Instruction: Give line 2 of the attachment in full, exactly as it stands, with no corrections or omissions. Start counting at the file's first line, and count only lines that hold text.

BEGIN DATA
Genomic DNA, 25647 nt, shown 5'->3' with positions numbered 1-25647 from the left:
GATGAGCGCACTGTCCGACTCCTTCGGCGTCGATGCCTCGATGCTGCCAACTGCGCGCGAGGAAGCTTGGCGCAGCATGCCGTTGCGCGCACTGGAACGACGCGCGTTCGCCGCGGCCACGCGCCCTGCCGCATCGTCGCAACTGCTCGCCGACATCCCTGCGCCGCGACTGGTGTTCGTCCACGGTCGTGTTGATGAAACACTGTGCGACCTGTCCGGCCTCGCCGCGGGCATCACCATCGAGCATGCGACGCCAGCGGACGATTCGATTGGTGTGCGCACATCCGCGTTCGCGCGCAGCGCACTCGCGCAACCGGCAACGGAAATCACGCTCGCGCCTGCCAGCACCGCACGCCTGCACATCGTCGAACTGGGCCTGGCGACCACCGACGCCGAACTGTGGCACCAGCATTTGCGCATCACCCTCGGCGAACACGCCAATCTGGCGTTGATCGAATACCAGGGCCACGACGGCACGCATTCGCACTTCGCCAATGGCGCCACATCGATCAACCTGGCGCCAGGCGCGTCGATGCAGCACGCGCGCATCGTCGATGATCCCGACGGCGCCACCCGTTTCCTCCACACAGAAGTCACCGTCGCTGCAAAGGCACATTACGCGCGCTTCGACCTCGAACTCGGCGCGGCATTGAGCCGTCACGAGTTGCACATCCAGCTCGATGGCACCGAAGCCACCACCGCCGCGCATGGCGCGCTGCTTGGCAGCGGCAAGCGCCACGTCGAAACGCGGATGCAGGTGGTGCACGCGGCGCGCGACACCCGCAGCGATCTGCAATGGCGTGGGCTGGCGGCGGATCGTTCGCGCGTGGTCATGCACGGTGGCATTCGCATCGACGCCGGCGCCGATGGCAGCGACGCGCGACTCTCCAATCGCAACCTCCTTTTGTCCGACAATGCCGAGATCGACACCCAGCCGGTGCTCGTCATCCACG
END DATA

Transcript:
GATGAGCGCACTGTCCGACTCCTTCGGCGTCGATGCCTCGATGCTGCCAACTGCGCGCGAGGAAGCTTGGCGCAGCATGCCGTTGCGCGCACTGGAACGACGCGCGTTCGCCGCGGCCACGCGCCCTGCCGCATCGTCGCAACTGCTCGCCGACATCCCTGCGCCGCGACTGGTGTTCGTCCACGGTCGTGTTGATGAAACACTGTGCGACCTGTCCGGCCTCGCCGCGGGCATCACCATCGAGCATGCGACGCCAGCGGACGATTCGATTGGTGTGCGCACATCCGCGTTCGCGCGCAGCGCACTCGCGCAACCGGCAACGGAAATCACGCTCGCGCCTGCCAGCACCGCACGCCTGCACATCGTCGAACTGGGCCTGGCGACCACCGACGCCGAACTGTGGCACCAGCATTTGCGCATCACCCTCGGCGAACACGCCAATCTGGCGTTGATCGAATACCAGGGCCACGACGGCACGCATTCGCACTTCGCCAATGGCGCCACATCGATCAACCTGGCGCCAGGCGCGTCGATGCAGCACGCGCGCATCGTCGATGATCCCGACGGCGCCACCCGTTTCCTCCACACAGAAGTCACCGTCGCTGCAAAGGCACATTACGCGCGCTTCGACCTCGAACTCGGCGCGGCATTGAGCCGTCACGAGTTGCACATCCAGCTCGATGGCACCGAAGCCACCACCGCCGCGCATGGCGCGCTGCTTGGCAGCGGCAAGCGCCACGTCGAAACGCGGATGCAGGTGGTGCACGCGGCGCGCGACACCCGCAGCGATCTGCAATGGCGTGGGCTGGCGGCGGATCGTTCGCGCGTGGTCATGCACGGTGGCATTCGCATCGACGCCGGCGCCGATGGCAGCGACGCGCGACTCTCCAATCGCAACCTCCTTTTGTCCGACAATGCCGAGATCGACACCCAGCCGGTGCTCGTCATCCACG